Maybe. From Englander/Hewin at Standard Charter (gated):
The Q3-2022 B-D adjustment added 294,000 NFP jobs. This seems a little high to us, as the QCEW had not showed this many Q3 net job gains from openings less closings other than in 2020 during the initial recovery from COVID. Moreover, total private-sector job gains in Q3-2022 were 232,000 NSA, so the B-D adjustment accounted for more than 100% of private-sector NFP job gains. We note that for H2-2022 as a whole, the B-D adjustment represents 47% of the private-sector NFP job increase. Based on QCEW data, this would be an unusually high share. We cannot preclude that the H2 NFP data is correct, but we think it is – most likely – somewhat overstated. That would mean a decent downward benchmark revision in employment levels when benchmark revisions are implemented at the beginning of 2024.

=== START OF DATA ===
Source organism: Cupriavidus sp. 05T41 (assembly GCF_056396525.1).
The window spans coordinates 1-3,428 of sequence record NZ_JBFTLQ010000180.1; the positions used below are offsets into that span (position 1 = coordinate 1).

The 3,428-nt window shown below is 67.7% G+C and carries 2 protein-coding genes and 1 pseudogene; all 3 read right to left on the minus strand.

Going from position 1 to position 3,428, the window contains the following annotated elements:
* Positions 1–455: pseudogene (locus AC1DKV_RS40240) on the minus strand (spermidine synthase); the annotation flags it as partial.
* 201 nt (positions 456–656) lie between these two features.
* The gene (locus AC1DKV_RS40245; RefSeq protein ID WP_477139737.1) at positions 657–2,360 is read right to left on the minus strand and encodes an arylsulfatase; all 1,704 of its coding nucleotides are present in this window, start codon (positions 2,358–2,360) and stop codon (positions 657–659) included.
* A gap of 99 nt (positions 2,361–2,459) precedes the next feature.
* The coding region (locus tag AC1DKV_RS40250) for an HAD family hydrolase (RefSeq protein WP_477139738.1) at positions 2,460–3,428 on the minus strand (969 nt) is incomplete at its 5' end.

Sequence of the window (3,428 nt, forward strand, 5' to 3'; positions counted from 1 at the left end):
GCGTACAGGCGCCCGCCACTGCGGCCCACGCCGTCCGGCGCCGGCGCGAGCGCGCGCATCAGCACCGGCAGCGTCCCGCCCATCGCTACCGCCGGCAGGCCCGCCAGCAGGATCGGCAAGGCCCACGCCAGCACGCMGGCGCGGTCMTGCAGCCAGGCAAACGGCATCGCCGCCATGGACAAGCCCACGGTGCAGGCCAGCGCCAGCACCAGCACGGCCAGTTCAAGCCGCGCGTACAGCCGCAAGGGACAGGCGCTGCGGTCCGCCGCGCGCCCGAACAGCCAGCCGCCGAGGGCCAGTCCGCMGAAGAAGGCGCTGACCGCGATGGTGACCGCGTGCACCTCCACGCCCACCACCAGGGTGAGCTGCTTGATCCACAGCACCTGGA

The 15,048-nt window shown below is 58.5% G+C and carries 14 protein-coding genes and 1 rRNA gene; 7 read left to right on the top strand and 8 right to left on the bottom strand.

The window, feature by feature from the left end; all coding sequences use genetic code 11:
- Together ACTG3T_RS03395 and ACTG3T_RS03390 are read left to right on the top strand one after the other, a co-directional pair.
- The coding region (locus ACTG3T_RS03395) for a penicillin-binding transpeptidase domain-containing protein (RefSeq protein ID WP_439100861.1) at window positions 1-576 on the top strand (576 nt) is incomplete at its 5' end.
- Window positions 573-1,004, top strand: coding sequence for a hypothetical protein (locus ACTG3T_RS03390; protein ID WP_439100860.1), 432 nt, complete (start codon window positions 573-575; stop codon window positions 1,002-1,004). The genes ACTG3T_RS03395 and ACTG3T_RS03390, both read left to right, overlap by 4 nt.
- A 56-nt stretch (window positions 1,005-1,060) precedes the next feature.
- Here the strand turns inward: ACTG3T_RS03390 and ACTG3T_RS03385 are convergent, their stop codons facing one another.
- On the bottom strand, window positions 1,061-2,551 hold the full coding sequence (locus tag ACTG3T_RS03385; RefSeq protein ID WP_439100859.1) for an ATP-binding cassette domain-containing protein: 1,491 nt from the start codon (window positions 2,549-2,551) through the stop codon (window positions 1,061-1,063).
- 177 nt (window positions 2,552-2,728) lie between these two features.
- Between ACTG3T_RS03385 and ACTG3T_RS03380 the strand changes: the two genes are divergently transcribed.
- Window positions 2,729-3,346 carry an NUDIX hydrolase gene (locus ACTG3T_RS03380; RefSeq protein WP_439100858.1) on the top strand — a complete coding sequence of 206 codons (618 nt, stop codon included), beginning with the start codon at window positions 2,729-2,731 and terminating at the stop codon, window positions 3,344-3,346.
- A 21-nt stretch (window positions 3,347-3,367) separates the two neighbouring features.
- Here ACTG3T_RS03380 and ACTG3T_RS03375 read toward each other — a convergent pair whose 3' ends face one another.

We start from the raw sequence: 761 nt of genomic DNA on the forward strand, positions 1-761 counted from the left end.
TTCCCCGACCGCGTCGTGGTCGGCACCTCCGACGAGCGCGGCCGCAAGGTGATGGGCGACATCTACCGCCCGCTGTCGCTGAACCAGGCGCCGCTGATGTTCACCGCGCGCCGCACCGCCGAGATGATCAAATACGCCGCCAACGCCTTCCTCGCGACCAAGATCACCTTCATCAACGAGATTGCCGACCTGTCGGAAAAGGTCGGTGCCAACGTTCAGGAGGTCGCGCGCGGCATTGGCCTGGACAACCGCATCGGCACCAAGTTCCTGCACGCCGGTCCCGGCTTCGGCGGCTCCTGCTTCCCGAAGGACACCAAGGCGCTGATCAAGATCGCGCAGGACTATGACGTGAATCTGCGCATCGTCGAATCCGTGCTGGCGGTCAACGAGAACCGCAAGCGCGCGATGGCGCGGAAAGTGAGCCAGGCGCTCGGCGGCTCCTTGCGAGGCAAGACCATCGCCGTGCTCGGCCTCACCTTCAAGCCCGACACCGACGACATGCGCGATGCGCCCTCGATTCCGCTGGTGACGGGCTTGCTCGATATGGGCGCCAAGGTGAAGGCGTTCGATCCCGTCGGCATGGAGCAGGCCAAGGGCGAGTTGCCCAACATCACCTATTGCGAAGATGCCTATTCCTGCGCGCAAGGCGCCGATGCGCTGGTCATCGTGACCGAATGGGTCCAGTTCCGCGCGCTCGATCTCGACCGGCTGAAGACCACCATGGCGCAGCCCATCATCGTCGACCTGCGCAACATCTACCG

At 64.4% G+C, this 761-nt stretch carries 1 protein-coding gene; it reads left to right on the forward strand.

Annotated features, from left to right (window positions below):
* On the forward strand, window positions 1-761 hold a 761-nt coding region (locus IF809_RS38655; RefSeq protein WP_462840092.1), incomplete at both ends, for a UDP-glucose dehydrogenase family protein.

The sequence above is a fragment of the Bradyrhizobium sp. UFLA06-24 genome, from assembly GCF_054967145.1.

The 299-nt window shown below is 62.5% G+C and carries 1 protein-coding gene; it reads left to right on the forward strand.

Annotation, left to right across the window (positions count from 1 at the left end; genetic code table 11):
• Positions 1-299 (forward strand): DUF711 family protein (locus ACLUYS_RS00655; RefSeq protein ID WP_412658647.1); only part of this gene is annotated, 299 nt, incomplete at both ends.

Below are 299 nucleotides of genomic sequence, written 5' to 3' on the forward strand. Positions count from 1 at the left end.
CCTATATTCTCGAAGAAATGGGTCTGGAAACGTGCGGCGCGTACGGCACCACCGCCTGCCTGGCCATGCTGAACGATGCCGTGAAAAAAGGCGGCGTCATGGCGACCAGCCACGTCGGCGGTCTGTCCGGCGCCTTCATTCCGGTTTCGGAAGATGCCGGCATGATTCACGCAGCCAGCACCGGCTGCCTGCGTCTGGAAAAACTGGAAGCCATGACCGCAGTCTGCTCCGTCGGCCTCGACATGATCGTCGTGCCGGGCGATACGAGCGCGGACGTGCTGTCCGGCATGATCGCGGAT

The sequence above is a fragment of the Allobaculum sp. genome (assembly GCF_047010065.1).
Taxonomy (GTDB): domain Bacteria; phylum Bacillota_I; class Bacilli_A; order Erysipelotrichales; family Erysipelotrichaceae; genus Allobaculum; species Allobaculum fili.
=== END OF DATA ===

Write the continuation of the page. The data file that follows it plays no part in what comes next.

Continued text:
As noted by other observers, including those at the Philadelphia Fed, and those who put substantial weight on the household survey, there seems to be evidence that the CES estimate of NFP is off. However, it is not clear that all alternative estimates indicate a slowdown in Q2.
Figure 1: Private nonfarm payroll employment from January 2023 CES release incorporating benchmark revisions (blue), ADP (sky blue), QCEW private covered workers, seasonally adjusted using log transformed Census X-13 (pink), Philadelphia Fed preliminary benchmark minus reported government employment (tan squares), all in 000’s, s.a.. Source: BLS (various) and ADP via FRED, BLS QCEW, Philadelphia Fed via FRED, and author’s calculations.
While both the QCEW series and Philadelphia Fed preliminary benchmark through September show a slowdown in Q2, the ADP (which relies upon a completely different data set, and not a survey) shows no slowdown. Since the QCEW is a census, not a survey, it typically has greater precision; however, it too is subject to revisions as new data comes in. So we’ll see on February 22.
In any case, even if a slowdown, I don’t think it would count as a recession in the NBER definition.
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